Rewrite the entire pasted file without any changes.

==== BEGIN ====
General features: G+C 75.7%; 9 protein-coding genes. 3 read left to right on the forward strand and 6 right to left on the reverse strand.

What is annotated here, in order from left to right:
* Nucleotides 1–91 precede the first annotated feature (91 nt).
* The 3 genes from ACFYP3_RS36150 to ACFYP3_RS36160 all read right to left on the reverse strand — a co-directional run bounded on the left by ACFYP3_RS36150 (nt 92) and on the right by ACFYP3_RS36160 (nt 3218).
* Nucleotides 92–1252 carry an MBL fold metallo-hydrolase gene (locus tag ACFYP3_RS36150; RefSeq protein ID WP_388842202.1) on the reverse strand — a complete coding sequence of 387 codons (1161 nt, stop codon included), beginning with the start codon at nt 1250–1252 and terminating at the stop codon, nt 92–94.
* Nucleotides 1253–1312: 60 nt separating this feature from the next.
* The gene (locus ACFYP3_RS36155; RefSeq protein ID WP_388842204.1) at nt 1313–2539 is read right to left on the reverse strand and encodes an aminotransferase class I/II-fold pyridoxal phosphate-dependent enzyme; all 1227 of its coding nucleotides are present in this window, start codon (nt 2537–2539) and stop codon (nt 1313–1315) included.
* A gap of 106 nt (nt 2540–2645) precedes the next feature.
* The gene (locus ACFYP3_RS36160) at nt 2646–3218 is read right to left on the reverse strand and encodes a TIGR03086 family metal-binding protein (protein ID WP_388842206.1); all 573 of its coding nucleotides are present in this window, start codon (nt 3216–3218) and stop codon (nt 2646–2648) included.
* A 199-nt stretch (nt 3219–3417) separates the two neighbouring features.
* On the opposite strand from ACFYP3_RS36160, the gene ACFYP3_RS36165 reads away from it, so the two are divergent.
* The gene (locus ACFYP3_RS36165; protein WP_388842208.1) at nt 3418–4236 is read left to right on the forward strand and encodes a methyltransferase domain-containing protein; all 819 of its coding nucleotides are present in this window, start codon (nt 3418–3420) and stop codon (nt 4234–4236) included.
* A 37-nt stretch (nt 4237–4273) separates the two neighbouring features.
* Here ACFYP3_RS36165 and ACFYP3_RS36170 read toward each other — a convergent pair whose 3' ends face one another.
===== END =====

General features: G+C 75.7%; 9 protein-coding genes. 3 read left to right on the forward strand and 6 right to left on the reverse strand.

What is annotated here, in order from left to right:
* Nucleotides 1–91 precede the first annotated feature (91 nt).
* The 3 genes from ACFYP3_RS36150 to ACFYP3_RS36160 all read right to left on the reverse strand — a co-directional run bounded on the left by ACFYP3_RS36150 (nt 92) and on the right by ACFYP3_RS36160 (nt 3218).
* Nucleotides 92–1252 carry an MBL fold metallo-hydrolase gene (locus tag ACFYP3_RS36150; RefSeq protein ID WP_388842202.1) on the reverse strand — a complete coding sequence of 387 codons (1161 nt, stop codon included), beginning with the start codon at nt 1250–1252 and terminating at the stop codon, nt 92–94.
* Nucleotides 1253–1312: 60 nt separating this feature from the next.
* The gene (locus ACFYP3_RS36155; RefSeq protein ID WP_388842204.1) at nt 1313–2539 is read right to left on the reverse strand and encodes an aminotransferase class I/II-fold pyridoxal phosphate-dependent enzyme; all 1227 of its coding nucleotides are present in this window, start codon (nt 2537–2539) and stop codon (nt 1313–1315) included.
* A gap of 106 nt (nt 2540–2645) precedes the next feature.
* The gene (locus ACFYP3_RS36160) at nt 2646–3218 is read right to left on the reverse strand and encodes a TIGR03086 family metal-binding protein (protein ID WP_388842206.1); all 573 of its coding nucleotides are present in this window, start codon (nt 3216–3218) and stop codon (nt 2646–2648) included.
* A 199-nt stretch (nt 3219–3417) separates the two neighbouring features.
* On the opposite strand from ACFYP3_RS36160, the gene ACFYP3_RS36165 reads away from it, so the two are divergent.
* The gene (locus ACFYP3_RS36165; protein WP_388842208.1) at nt 3418–4236 is read left to right on the forward strand and encodes a methyltransferase domain-containing protein; all 819 of its coding nucleotides are present in this window, start codon (nt 3418–3420) and stop codon (nt 4234–4236) included.
* A 37-nt stretch (nt 4237–4273) separates the two neighbouring features.
* Here ACFYP3_RS36165 and ACFYP3_RS36170 read toward each other — a convergent pair whose 3' ends face one another.